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Miranda Vickers's "The Albanians," is one of three novels written by Vickers about the Balkan region, specifically Albania and Kosovo. I first read this book about four years ago for a class on East European history and politics. While the class wasn't that good, I did enjoy reading about Albania. The book fed an interest I've had about Albania since I first heard Radio Tirana on my shortwave radio years ago. Albania is a forgotten land, only newsworthy when a new ethnic conflict flares up in the region or when the country descends into anarchy, as it did in 1997. This edition is an updated version, covering events up into the late 1990's.
"The Albanians" is about as good a survey of the country as you will find. Vickers starts the book with the earliest history of Albania and ends the book around 1999. The goal of the book is to examine how Albanian nationalism worked itself out in the history of the region. Vickers outlines five points she hopes her book will shed light on. She wants to explain why many Albanians converted to Islam; why the Albanian state was the last in the Balkans to develop a national consciousness; how the Albanian state came into existence; why the Albanians of the former Yugoslavia were excluded from that state; and why Albania remained for so long one of the world's most isolated and repressed societies. The following is a partial summary of some of Vickers's claims in answer to her questions:
Many Albanians converted to Islam, explains Vickers, due to the presence of Ottoman domination for some five centuries. While the Ottoman's didn't eradicate other religious faiths from their territories, they did institute programs that favored Muslims and those who converted to Islam. Muslims got appointments to local offices, paid fewer or no taxes, and didn't have to pay the Devshirme, the levy that required Christians to give up one son for the elite Janissary corps of the Ottoman army. Conversion to Islam, therefore, benefited a person and his family.
The Albanian state was the last to develop a national consciousness due to a number of factors. One reason was the Ottoman land system, called the millet. This divided people up according to religious faith, and prevented the formation of a national identity by creating religious divisions that hindered a coalescence of the various Albanian tribes. Another problem was the lack of a systematic, written Albanian alphabet. Three scripts vied for attention: the Latin (eventually adopted at the alphabet congress at Monastir in 1908), the Greek, and the Turkish. A culture that cannot write down its own history, or express itself through a unified language, is not much of a culture.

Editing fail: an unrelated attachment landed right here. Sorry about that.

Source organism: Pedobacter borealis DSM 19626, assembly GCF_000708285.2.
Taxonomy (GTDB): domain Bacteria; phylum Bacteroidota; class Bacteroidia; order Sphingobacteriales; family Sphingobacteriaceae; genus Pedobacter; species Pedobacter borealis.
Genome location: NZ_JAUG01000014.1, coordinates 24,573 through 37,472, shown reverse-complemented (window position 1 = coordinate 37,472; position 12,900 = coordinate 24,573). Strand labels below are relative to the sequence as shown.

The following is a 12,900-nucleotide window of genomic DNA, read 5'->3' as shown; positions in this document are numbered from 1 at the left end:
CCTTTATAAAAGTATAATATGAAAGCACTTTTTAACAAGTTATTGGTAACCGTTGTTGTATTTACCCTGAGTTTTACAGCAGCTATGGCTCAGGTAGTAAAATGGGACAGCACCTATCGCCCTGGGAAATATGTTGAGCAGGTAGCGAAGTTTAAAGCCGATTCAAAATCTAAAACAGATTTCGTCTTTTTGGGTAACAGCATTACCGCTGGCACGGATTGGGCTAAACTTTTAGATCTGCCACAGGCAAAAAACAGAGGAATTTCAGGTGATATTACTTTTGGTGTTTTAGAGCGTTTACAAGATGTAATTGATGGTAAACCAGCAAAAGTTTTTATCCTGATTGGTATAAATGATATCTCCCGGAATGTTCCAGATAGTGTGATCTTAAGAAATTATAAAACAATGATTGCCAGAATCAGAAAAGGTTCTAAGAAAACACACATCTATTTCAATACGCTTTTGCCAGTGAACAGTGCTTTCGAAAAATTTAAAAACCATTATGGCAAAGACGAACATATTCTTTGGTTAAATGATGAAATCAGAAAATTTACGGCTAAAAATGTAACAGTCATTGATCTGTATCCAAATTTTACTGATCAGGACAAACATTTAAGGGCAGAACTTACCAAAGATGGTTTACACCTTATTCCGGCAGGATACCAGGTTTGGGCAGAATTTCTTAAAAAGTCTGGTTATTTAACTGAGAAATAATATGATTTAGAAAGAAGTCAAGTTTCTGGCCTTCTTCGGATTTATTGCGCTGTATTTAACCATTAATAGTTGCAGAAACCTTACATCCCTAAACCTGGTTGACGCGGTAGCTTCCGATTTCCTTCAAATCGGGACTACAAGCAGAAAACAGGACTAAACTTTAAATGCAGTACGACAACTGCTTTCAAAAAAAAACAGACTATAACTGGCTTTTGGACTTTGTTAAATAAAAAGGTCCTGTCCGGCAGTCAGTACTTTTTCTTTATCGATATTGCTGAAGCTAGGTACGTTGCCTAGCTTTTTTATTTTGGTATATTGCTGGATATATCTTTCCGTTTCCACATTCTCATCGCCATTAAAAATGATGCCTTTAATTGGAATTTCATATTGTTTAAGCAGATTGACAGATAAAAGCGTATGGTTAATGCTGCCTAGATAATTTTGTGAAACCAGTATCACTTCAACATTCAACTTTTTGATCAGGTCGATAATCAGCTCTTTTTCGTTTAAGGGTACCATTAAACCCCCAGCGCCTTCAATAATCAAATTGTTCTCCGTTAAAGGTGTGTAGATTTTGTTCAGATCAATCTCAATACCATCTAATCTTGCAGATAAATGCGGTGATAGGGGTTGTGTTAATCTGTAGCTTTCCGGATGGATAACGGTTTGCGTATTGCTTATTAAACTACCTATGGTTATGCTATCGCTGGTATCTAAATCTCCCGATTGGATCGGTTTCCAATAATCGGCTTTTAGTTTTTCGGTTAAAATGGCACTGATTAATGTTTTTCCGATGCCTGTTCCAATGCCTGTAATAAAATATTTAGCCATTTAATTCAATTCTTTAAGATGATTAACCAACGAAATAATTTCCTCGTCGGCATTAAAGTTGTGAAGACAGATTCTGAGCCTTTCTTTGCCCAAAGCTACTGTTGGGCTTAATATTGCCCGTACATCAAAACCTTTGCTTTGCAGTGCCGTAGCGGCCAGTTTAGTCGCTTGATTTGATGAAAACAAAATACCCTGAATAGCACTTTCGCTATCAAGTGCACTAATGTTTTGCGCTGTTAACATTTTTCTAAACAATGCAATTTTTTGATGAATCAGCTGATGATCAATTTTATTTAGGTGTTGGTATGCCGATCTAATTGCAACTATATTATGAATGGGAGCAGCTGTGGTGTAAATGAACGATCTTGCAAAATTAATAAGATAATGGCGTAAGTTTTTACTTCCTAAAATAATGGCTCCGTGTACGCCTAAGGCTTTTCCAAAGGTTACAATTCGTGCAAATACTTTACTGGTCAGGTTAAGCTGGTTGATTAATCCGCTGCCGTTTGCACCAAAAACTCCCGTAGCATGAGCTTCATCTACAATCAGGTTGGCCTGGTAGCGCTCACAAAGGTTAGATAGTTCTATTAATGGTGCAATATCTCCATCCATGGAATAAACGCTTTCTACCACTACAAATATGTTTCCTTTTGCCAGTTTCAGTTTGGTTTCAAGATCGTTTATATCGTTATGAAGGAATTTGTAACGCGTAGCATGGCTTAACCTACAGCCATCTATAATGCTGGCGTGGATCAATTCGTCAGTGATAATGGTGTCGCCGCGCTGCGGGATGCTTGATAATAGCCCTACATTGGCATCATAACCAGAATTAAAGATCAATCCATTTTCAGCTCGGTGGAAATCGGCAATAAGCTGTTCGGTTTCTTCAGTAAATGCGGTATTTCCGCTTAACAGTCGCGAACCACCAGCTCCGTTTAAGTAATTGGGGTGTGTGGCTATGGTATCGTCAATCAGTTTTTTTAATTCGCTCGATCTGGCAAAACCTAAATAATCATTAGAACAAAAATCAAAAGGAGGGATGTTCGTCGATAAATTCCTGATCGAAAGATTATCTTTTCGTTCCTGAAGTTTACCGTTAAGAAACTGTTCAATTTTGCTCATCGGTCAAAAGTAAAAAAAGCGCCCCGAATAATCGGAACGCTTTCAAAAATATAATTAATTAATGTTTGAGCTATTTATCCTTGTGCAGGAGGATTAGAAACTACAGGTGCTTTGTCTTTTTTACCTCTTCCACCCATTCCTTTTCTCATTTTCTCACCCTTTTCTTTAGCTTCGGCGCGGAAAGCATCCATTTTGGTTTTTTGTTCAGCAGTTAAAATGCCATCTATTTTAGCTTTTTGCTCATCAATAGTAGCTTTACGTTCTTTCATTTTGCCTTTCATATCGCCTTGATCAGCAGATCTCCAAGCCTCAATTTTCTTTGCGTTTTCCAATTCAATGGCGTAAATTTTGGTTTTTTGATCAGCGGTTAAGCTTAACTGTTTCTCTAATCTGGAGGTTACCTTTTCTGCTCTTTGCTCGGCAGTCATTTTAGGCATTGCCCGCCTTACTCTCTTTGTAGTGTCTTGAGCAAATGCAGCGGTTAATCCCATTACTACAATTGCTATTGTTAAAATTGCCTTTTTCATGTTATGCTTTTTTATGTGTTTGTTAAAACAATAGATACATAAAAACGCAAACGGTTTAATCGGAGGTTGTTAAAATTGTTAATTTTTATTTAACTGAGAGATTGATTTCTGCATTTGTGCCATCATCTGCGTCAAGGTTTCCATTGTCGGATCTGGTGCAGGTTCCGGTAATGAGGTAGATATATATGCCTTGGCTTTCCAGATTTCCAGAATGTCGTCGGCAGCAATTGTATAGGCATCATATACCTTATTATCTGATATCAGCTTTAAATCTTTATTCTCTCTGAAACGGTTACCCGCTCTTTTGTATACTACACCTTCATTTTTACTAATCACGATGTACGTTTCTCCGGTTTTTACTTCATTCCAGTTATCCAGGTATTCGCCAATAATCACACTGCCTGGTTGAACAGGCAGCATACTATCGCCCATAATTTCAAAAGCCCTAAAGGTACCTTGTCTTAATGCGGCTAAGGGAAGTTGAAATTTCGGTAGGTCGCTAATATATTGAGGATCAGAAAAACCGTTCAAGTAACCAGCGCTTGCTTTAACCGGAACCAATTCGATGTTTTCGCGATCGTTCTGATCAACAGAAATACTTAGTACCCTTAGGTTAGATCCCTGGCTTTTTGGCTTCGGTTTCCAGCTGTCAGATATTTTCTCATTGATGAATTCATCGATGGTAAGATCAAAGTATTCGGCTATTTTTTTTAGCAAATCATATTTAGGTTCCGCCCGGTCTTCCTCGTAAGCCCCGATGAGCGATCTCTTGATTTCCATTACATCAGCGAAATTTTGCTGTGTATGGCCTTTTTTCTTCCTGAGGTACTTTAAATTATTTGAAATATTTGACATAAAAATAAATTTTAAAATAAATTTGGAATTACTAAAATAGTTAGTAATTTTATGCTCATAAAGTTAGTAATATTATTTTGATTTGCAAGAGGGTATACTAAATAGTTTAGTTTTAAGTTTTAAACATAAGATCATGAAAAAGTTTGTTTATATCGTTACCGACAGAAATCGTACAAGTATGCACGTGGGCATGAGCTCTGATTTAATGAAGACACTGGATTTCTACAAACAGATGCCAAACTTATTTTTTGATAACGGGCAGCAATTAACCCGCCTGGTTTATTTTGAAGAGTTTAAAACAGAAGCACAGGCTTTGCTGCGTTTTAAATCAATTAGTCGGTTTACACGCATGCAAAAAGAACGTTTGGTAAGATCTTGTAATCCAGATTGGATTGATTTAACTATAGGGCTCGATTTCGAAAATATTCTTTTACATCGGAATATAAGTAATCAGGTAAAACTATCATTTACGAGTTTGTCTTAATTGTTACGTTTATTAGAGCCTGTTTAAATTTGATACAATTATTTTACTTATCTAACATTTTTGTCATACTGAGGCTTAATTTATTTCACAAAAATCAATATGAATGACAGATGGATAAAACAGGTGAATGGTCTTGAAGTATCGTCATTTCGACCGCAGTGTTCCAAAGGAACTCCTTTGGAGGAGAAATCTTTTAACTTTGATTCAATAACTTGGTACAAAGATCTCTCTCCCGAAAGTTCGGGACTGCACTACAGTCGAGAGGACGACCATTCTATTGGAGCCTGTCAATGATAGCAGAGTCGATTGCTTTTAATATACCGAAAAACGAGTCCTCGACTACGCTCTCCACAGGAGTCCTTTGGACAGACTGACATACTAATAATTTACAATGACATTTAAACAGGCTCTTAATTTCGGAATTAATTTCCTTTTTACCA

The Albanian state became a political expression in November 1912. This was a bleak time for Albania, due to the first Balkan war. Greece invaded Southern Albania in an attempt to claim Northern Epirus. The Montenegrins invaded from the north, laying siege to Shkoder, and Serbia marched to Durres on the Adriatic, in order to obtain a port. The independence of Albania was an important event to Austria-Hungary, who hoped to blunt the spread of pan-Slavism. Independence caused problems with Western powers, who tended to ignore Albania in favor of its neighbors. The ultimate outcome of Albanian independence was a political and geographical entity, although many Albanians now resided outside the borders of the Albanian state. The region of Kosova became a major problem for Albania after independence. Kosova flipped-flopped between Albanian and Yugoslavian control until after WWII, when it became a permanent (?) part of Yugoslavia. Serbian claims to Kosova revolved around the 1389 Battle of Kosovo. The Serbs claimed this was an important part of their cultural heritage, a claim that fell on sympathetic Western ears. Further problems for reunification occurred when Albania's communist regime collapsed in the early 1990's. Many Kosovars had no interest in giving up a standard of living that was light years ahead of Albania.
Albania's isolation consists of many factors. Its geographical features are a major problem. A Muslim majority in Christian Europe is another factor. Probably the most important factor is its almost fifty year communist regime, a regime headed up by a pro-Stalinist xenophobe named Enver Hoxha. Hoxha, a mass murder if there ever was one, spent his entire career bouncing Albania between the Yugoslavs, the USSR, and China before instituting a strict isolationist stance. Albania definitely had some concerns with foreign influence, but Hoxha's positions were absurd. By the time Albania came out of its long isolation, the country seemed like a relic out of time.
There are a few problems with the book. Since "The Albanians" is a survey, I constantly found myself asking questions that went beyond the scope of the book. In that respect, maybe the book does do its job; it makes you hungry for more information about this fascinating country. I do think Vickers could have spent more time discussing the likes of Skenderbeg, Albania's national hero. A good portion of this information is stuffed into a small introduction. Another problem is the maps, which are sorely lacking. The three maps included in the book are completely lacking in place names, rivers, etc. For a survey book, detailed maps are a MUST, and this book falls down on the job.
I enjoyed this book the first time I read it, and even more the second time through. Vickers knows her stuff. I can't wait to read her sequel.